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Steam introduces AUD, RIP my wishlist

makingthemoneyz
steam
wishlist

#1

So Steam introduced Australian Dollarydoos last night and converted all of us shlebs who live here but have had to suffer under the ol’ Greenback, sure local currency is great and all…

except over 20% of my wishlist is now unavailable

That sucks, why can’t they just have a fluctuating value based on currency exchange rates, why does the developer/publisher have to set prices for different currency rates.

Here’s an article that lists a bunch, some notable titles include
Warhammer: Vermintide 2
Undertale
every Konami game
Ori and the Blind Forest (was, has now been updated)
Pathfinder: Kingmaker (though they set a price for DLC :crazy_face: )
The Binding of Isaac: Rebirth
lots from Daedlic Entertainment
Age of Empires 2: HD

Grim Dawn is now back on my wishlist

Plus everything I had for sale on the market was returned to my inventory, this I can understand but it’s going to take so long to relist everything

ffs


#2

Use Steam Inventory Helper. It can list multiple items at once, unless you individually set the price for each. I just let it auto-select the price to the latest sold price and watch it list everything for me.


#3

And i’m sorry to point out that when you relist them, you’ll be back at the bottom of the sales queue. :frowning:


#4

I won’t be though. For example if I list an item at $0.03 it will be in AUD but for someone buying it in USD, Steam will preference my item over someone else selling in USD at $0.03 because they will give me less than 1 US cent and they can keep that extra amount, sure it’s nothing but when you start considering the number of sales on Steam market every day that adds up.

It’s why at the summer/winter sales you can watch the activity feed and see someone list a card and it sells straight away even though there are hundreds of other people selling at the same price.


#5

How much is Wallpaper Engine for Americans right now?


#6

$3.99 USD

Aussies will pay $5.95 AUD, which converts to $4.30 USD or +7.97%

sauce


#7

Yes, I thought it was strange as it should convert to $5.49 AUD. Are we getting screwed on some strange tax?


#8

They are still mad at us about the whole refunds thing.

Our dollar is pretty crap at the moment too, 72-73 cents, if it gets back to where it was at the start of the year ~81 cents (or more) the percentage extra we pay is going to get larger and larger (remember a few years ago when we actually broke parity?)

When they started charging GST they never actually increased the prices, it was just coming out of the total paid. But yeah, seems we have a special ‘Straya Tax’

boo%20AUD
boo%20long%20ago%20AUD


#9

anyone but me feel this is “Valve’s fault” (combined with a bit of publisher greed ofc)
(fluctuating) automated exchange rates would be easy to do, since Steam already does it with wallet funds and marketplace values -but i’m guessing Publishers don’t want you to pay less than those “fixed” prices at gamestop ? :thinking:

also, i’m surprised to see this wishlist/de-listing mess still going on, it’s been a constant back and forth between devs screaming at valve the past few weeks/months about this silly system (pretty sure i saw tweets about someone mentioning/“just wanting” an automated list system so didn’t have to input values manually for every freaking app in their catalogue)

i’m guessing Valve have been Valve and just been very hands off on this and not bothered to do anything to make this simple or assist devs in the process other than just send out a “reminder” and sit back and brush their hands.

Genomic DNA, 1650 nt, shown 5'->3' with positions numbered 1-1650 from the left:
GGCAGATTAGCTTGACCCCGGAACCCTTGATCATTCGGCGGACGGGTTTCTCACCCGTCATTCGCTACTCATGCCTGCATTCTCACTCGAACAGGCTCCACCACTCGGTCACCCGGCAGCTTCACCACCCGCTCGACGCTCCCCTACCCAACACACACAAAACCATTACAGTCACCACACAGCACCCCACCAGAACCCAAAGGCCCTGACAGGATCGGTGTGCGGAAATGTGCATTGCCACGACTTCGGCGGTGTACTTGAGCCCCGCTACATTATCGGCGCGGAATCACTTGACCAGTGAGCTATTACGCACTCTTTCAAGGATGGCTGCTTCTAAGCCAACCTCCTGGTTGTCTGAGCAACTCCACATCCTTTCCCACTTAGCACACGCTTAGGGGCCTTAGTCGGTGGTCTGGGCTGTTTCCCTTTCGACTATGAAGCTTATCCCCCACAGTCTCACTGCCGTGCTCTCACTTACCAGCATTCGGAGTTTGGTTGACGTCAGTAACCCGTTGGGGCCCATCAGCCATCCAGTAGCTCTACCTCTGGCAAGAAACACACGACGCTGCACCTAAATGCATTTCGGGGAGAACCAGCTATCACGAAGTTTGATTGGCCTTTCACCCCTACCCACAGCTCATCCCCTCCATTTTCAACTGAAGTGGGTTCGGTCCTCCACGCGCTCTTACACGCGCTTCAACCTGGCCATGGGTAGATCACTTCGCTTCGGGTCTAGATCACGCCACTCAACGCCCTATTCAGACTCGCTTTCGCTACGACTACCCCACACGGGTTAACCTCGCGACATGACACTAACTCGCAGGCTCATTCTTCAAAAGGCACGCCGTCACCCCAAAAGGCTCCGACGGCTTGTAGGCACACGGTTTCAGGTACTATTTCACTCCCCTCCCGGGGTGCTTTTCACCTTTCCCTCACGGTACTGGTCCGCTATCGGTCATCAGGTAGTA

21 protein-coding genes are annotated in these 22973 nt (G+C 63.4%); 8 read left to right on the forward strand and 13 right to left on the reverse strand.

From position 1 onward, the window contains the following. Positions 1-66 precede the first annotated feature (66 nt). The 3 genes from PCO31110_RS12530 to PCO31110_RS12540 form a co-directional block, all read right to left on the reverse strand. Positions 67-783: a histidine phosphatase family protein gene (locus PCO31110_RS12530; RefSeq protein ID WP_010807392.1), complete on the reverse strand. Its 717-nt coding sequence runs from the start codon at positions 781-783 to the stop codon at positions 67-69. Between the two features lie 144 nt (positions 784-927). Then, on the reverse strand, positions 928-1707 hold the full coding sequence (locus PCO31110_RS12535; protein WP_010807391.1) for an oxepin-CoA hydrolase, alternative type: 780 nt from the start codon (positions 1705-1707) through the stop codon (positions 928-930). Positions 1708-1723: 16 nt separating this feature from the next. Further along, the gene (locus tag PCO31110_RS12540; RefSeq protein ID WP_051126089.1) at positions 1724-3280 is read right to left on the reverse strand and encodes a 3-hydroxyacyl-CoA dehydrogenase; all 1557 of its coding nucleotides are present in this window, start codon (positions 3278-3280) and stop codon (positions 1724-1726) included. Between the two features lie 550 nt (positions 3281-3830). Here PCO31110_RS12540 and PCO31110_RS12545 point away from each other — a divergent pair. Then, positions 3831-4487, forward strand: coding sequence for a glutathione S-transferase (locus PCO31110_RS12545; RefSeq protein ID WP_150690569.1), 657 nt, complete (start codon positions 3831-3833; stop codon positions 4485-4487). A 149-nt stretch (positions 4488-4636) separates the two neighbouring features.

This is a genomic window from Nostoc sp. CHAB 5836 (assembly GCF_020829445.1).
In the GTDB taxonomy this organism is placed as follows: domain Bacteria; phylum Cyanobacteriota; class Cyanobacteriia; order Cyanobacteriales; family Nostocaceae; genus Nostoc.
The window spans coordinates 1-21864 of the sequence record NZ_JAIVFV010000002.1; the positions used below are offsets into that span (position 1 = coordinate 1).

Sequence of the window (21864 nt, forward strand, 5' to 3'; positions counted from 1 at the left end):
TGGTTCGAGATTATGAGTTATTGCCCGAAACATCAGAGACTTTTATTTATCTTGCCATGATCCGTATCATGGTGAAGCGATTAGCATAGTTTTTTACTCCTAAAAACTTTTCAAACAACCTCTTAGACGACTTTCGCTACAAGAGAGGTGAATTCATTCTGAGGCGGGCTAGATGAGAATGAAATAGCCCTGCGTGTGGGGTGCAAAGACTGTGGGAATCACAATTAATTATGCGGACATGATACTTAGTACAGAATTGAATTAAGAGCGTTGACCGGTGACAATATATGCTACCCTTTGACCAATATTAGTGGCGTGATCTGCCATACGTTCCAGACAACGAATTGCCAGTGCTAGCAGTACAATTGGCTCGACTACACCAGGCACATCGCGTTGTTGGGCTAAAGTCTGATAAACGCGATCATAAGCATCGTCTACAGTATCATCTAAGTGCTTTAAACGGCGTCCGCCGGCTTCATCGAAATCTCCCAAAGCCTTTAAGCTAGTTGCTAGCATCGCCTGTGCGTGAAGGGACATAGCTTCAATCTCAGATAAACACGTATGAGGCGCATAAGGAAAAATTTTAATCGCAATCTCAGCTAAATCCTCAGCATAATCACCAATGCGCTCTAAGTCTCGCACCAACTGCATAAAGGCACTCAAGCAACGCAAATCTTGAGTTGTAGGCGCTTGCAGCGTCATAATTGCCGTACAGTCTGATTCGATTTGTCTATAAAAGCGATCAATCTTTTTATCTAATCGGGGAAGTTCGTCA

would it be that hard to even have a placeholder US$ tag+purchase option as default/remain in place until an updated currency had been replaced… :thinking:

idono :man_shrugging:, just sry you guys have to endure the downside of Valve’s halfarsing whims & laid-back mentality, hopefully things will be in place for the holiday sale, -even if not the autumn sale :confused:


#10

If Steam used fluctuating exchange rates regional customers would see odd looking prices (like 48.72) on the Store pages and have to decide whether they should buy now or wait for a more favorable price adjustment in their currency. When the Store was in USD and used the currency exchange rates customers could pay only needing to know they’d be charged using the current conversion rate (although not exactly what they were going to pay). It seems like it would easier to shop that way to me.

I can’t figure out why Steam requires setting a price instead of using an exchange rate based value when adding new currencies but it might be so the dev/pub and customer’s can’t hold the price against Steam. That way no one can claim Steam had overpriced, or that they lost revenue because it was underpriced by requiring a pricing confirmation from the title’s owner. Valve may be doing it this way to avoid legal issues around something like price fixing too.


#11

totally, not saying it would be an ideal solution, but might been an “easy” fix to auto implement “until devs/publishers got off their “lazy” butts and changed the values themselves” :thinking:
the reason why they don’t do it is also easy to see, +nothing publishers hate more than “dem exhange rates” -when it doesn’t fall in their favour *cough1:1$€*cough
but it would have solved hundreds of games not being available, not to mention the asinine concept of not having it “fixed” by a major sale event
and there are likely 100s of other things/concepts that could have alleviated a bunch of these troubles
tho woulda,coulda,shoulda, doesn’t really do much for them. And i just like to blame Valve for everything that goes wrong on/with Steam anyway :smile: (even when devs/publishers share some of this issue), despite it not even affecting me :man_shrugging:


#12

Oh, i learned something new today. Thank you.